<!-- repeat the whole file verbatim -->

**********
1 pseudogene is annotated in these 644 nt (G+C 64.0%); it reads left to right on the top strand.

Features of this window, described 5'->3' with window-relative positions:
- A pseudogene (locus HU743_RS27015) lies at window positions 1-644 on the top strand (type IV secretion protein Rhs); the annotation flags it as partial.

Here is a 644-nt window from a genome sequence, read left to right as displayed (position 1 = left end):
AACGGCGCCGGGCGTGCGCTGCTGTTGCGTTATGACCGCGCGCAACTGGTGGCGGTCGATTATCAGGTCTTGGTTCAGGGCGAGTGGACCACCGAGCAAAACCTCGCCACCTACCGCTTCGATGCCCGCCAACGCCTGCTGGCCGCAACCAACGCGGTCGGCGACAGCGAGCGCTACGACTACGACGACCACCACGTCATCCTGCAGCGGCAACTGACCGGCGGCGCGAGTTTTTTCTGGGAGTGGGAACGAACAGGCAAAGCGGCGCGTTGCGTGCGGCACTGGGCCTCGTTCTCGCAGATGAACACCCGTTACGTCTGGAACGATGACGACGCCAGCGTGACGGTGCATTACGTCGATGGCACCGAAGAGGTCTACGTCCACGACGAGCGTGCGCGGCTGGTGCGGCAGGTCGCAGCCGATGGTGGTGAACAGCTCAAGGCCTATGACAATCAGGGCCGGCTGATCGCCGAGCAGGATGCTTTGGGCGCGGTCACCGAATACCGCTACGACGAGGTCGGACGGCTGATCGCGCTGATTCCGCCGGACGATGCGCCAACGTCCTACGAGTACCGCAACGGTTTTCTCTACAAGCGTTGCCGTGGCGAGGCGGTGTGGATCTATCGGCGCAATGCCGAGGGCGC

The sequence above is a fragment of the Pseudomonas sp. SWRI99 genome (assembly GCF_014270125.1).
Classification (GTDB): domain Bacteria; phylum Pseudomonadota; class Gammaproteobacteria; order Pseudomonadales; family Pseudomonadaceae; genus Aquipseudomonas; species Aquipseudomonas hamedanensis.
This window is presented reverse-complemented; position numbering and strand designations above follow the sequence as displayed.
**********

1 pseudogene is annotated in these 644 nt (G+C 64.0%); it reads left to right on the top strand.

Features of this window, described 5'->3' with window-relative positions:
- A pseudogene (locus HU743_RS27015) lies at window positions 1-644 on the top strand (type IV secretion protein Rhs); the annotation flags it as partial.

Here is a 644-nt window from a genome sequence, read left to right as displayed (position 1 = left end):
AACGGCGCCGGGCGTGCGCTGCTGTTGCGTTATGACCGCGCGCAACTGGTGGCGGTCGATTATCAGGTCTTGGTTCAGGGCGAGTGGACCACCGAGCAAAACCTCGCCACCTACCGCTTCGATGCCCGCCAACGCCTGCTGGCCGCAACCAACGCGGTCGGCGACAGCGAGCGCTACGACTACGACGACCACCACGTCATCCTGCAGCGGCAACTGACCGGCGGCGCGAGTTTTTTCTGGGAGTGGGAACGAACAGGCAAAGCGGCGCGTTGCGTGCGGCACTGGGCCTCGTTCTCGCAGATGAACACCCGTTACGTCTGGAACGATGACGACGCCAGCGTGACGGTGCATTACGTCGATGGCACCGAAGAGGTCTACGTCCACGACGAGCGTGCGCGGCTGGTGCGGCAGGTCGCAGCCGATGGTGGTGAACAGCTCAAGGCCTATGACAATCAGGGCCGGCTGATCGCCGAGCAGGATGCTTTGGGCGCGGTCACCGAATACCGCTACGACGAGGTCGGACGGCTGATCGCGCTGATTCCGCCGGACGATGCGCCAACGTCCTACGAGTACCGCAACGGTTTTCTCTACAAGCGTTGCCGTGGCGAGGCGGTGTGGATCTATCGGCGCAATGCCGAGGGCGC

The sequence above is a fragment of the Pseudomonas sp. SWRI99 genome (assembly GCF_014270125.1).
Classification (GTDB): domain Bacteria; phylum Pseudomonadota; class Gammaproteobacteria; order Pseudomonadales; family Pseudomonadaceae; genus Aquipseudomonas; species Aquipseudomonas hamedanensis.
This window is presented reverse-complemented; position numbering and strand designations above follow the sequence as displayed.